Influences of Geofrey Chaucher


Influences of Geofrey Chaucher

Of all the prominent Italian writers that influenced Geoffrey Chaucer,
Dante and Boccaccio had the greatest impact on his literary works. Though
others, such as Petrarch, also influenced Chaucer, none did so to the extent of
Dante and Boccaccio (Brewer pg.13).

In the fourteenth century, Italy led European culture. The most highly
organized cities, the biggest industries, the richest merchants and bankers, the
best doctors, the most innovational technicians, the best painters and
sculptors, the finest vernacular poets, and the most learned scholars were all
Italian (Miller pg.125). Chaucer’s trip to Florence had taken him to the right
place at the right time, and what he saw in Boccaccio and Boccaccio’s
mentor, Petrarch, was a major shift in literary history (Pearsall pg.254). Throughout Chaucer’s visits to Italy, both Petrarch and Boccaccio were alive.

Though it is possible that Chaucer did not know of Boccaccio, it is of
the greatest improbability, involving several inconceivable coincidences. The
more likely scenario is that Chaucer knew about Boccaccio, possibly even
met him, and aware of Boccaccio’s achievements, he utilized him as a
touchstone (Pearsall pg.282). Chaucer became very prone to model his work on previous literary
pieces by Boccaccio. Chaucer wrote the short poem the Falls of Princes,
which eventually transformed into The Monk’s Tale, by using Boccaccio’s De
Casibus as a mold. Chaucer modeled The Canterbury Tales and The Legend
of Good Women on Boccaccio’s Decameron and De Claris Mulierbus,
respectively. Chaucer also came across Boccaccio’s Il Filostrato,
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basis of his Troilus and Criseyde, and Teseida, basis of The Knight’s Tale
(Pearsall pg.261). All of Boccaccio’s influences occurred in less than a
decade and virtually affected all of Chaucer’s remaining work. At one time or another practically all of Boccaccio’s Italian works have
been put forward as sources by Chaucer or influences on him. For years the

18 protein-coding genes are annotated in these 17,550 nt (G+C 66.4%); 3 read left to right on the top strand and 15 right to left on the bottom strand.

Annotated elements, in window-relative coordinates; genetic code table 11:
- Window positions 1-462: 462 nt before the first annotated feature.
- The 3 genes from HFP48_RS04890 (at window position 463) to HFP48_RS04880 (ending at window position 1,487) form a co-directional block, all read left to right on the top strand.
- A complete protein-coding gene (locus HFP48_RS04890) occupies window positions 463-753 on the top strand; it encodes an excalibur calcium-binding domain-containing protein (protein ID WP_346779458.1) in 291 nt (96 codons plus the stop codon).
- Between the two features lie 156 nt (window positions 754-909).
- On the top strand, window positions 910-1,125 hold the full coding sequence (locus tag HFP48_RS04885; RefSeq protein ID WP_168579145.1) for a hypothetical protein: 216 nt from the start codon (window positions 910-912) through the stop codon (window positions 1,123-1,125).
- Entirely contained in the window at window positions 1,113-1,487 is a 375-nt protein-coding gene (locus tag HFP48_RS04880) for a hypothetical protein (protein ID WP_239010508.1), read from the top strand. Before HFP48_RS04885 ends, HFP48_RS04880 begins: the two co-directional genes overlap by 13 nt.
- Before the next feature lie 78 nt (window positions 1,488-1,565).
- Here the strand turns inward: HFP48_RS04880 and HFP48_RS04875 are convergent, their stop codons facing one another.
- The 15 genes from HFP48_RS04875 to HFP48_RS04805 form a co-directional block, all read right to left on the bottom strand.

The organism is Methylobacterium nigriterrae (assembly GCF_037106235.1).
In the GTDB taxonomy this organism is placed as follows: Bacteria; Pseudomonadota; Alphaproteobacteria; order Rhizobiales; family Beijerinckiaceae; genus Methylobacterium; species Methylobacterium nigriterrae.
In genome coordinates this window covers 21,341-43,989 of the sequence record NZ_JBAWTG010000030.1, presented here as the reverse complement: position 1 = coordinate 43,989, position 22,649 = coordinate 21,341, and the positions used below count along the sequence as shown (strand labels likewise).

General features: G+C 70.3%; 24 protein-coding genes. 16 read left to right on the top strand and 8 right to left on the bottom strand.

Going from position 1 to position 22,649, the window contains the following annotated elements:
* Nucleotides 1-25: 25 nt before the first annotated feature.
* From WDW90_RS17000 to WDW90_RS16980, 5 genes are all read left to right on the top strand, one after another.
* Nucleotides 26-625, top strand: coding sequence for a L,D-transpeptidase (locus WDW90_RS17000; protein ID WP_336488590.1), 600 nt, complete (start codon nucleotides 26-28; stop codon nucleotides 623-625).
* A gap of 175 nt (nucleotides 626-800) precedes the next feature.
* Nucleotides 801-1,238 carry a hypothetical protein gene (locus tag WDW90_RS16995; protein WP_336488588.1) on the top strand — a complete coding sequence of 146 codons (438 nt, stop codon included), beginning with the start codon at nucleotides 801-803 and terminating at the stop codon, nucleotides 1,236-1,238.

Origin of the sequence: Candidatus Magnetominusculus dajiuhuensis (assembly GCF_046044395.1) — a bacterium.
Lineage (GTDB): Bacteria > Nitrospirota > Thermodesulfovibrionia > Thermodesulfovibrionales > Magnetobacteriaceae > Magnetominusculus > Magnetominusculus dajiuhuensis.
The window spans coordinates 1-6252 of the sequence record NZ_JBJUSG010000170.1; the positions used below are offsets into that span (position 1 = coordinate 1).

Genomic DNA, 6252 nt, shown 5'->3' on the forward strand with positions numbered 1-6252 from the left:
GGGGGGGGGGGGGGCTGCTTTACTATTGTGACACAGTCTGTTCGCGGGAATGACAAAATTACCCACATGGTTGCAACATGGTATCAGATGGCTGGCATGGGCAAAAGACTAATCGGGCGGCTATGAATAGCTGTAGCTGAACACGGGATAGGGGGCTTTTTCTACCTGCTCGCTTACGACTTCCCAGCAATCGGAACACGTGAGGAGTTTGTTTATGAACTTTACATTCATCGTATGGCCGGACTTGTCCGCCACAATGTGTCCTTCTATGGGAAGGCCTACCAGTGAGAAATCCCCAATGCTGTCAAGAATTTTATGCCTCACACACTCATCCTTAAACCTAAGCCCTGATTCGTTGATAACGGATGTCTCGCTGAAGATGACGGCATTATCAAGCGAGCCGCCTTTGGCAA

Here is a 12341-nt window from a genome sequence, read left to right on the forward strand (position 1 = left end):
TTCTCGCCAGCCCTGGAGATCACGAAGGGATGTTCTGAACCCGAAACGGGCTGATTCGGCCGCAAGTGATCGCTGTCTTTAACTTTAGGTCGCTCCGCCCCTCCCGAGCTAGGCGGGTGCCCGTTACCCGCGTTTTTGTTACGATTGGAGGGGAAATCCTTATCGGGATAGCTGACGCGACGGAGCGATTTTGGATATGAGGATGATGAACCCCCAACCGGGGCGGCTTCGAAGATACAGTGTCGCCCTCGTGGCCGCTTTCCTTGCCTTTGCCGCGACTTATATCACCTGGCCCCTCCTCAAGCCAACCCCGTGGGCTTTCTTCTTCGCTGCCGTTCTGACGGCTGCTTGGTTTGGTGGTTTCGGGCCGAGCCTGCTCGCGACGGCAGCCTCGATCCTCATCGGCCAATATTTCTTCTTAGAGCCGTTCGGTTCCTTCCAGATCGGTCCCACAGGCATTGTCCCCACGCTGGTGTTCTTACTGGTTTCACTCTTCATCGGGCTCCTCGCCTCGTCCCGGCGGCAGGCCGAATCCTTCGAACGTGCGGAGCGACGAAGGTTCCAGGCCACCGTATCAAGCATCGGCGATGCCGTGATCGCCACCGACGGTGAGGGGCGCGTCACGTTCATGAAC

accepted opinion was that “Chaucer’s greatness would be diminished if
Boccaccio were more than one of many negligible influences” (Boitani pg.44). An imitation is not weak unless the poet is weak. Boitani states,
“Originality cannot be measured by the absence of borrowing.” Chaucer’s
originality shows best in works based on other works, such as the Troilus. Chaucer had to learn to “be unoriginal” when he substituted Italian for
French models (Boitani pg.46).

Italy had a peculiar mixture of religious and secular people. Chaucer,
however, revealed no interest in this world of international politics, though it
must have fed some aspects of his “scepticism and anti-clericalism” (Pearsall pg.308).

The other writer who has a tremendous effect on Chaucer is Dante. Dante, an Italian poet, is regarded to as one of the world’s greatest poets. His
masterpiece, The Divine Comedy, is considered to be the most able and
eloquent summing up of the moral, religious, and political thoughts of the
Middle Ages (Schless pg.3). Both, The Canterbury Tales and The Divine
Comedy are considered to be quest epics (Schless pg.31). The main Robert Garay
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discrepancy between these works is that The Divine Comedy consists of one
protagonist, whereas Chaucer’s work contains thirty-one story tellers. To claim that every pilgrim with his or her tale recapitulates the entire
“Dantean” pilgrimage is absurd. The generally accepted theory is that in their
summaries, various pilgrims comment or focus on one or more of the aspects
of the “Dantean” journey (Schless pg.74).

A sign in the shift in the “critical sensibility” is R.A. Shoaf’s Dante,
Chaucer and the Currency of the Word, which, focusing on the two poets’
concern with a poetic language, illustrates that Chaucer was, in his words,
“no mere quoter of virtuoso passages” from The Divine Comedy, but “a great
interpreter of Dante” (Shoaf pg.8). In Chaucer and the Poets, Wetherbee
observes, “Dante is not only a model but a standard by which the quality and
seriousness of his own future work may be measured,” (Wetherbee pg.21). It is clear to see that Italian writers had a tremendous influence on the
writing style and the works of Geoffrey Chaucer. Some might argue that he
made a career out of imitating the works of those before him, but Chaucer is a
very talented and intellectual poet, and therefore his literary pieces would
succeed regardless of the circumstances.

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